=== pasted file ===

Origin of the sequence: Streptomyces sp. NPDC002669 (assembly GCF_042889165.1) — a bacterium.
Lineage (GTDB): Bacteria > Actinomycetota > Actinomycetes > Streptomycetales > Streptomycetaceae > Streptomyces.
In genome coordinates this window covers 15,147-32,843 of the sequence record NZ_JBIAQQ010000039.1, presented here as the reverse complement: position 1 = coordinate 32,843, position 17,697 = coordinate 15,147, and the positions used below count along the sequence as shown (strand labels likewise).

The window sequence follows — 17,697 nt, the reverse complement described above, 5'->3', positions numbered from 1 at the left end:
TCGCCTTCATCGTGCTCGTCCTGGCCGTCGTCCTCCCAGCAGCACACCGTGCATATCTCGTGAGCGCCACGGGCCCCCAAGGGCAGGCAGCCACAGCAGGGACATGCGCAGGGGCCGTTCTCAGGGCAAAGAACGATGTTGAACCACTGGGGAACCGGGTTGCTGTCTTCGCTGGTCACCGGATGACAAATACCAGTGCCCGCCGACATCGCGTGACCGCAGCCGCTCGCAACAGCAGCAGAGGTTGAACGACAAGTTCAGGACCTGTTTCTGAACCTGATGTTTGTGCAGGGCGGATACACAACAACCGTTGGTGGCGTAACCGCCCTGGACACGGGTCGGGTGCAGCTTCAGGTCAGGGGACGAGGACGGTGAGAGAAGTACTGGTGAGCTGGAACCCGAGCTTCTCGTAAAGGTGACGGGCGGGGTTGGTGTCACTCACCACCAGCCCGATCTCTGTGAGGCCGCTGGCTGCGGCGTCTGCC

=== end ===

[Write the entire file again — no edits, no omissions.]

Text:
Origin of the sequence: Streptomyces sp. NPDC002669 (assembly GCF_042889165.1) — a bacterium.
Lineage (GTDB): Bacteria > Actinomycetota > Actinomycetes > Streptomycetales > Streptomycetaceae > Streptomyces.
In genome coordinates this window covers 15,147-32,843 of the sequence record NZ_JBIAQQ010000039.1, presented here as the reverse complement: position 1 = coordinate 32,843, position 17,697 = coordinate 15,147, and the positions used below count along the sequence as shown (strand labels likewise).

The window sequence follows — 17,697 nt, the reverse complement described above, 5'->3', positions numbered from 1 at the left end:
TCGCCTTCATCGTGCTCGTCCTGGCCGTCGTCCTCCCAGCAGCACACCGTGCATATCTCGTGAGCGCCACGGGCCCCCAAGGGCAGGCAGCCACAGCAGGGACATGCGCAGGGGCCGTTCTCAGGGCAAAGAACGATGTTGAACCACTGGGGAACCGGGTTGCTGTCTTCGCTGGTCACCGGATGACAAATACCAGTGCCCGCCGACATCGCGTGACCGCAGCCGCTCGCAACAGCAGCAGAGGTTGAACGACAAGTTCAGGACCTGTTTCTGAACCTGATGTTTGTGCAGGGCGGATACACAACAACCGTTGGTGGCGTAACCGCCCTGGACACGGGTCGGGTGCAGCTTCAGGTCAGGGGACGAGGACGGTGAGAGAAGTACTGGTGAGCTGGAACCCGAGCTTCTCGTAAAGGTGACGGGCGGGGTTGGTGTCACTCACCACCAGCCCGATCTCTGTGAGGCCGCTGGCTGCGGCGTCTGCC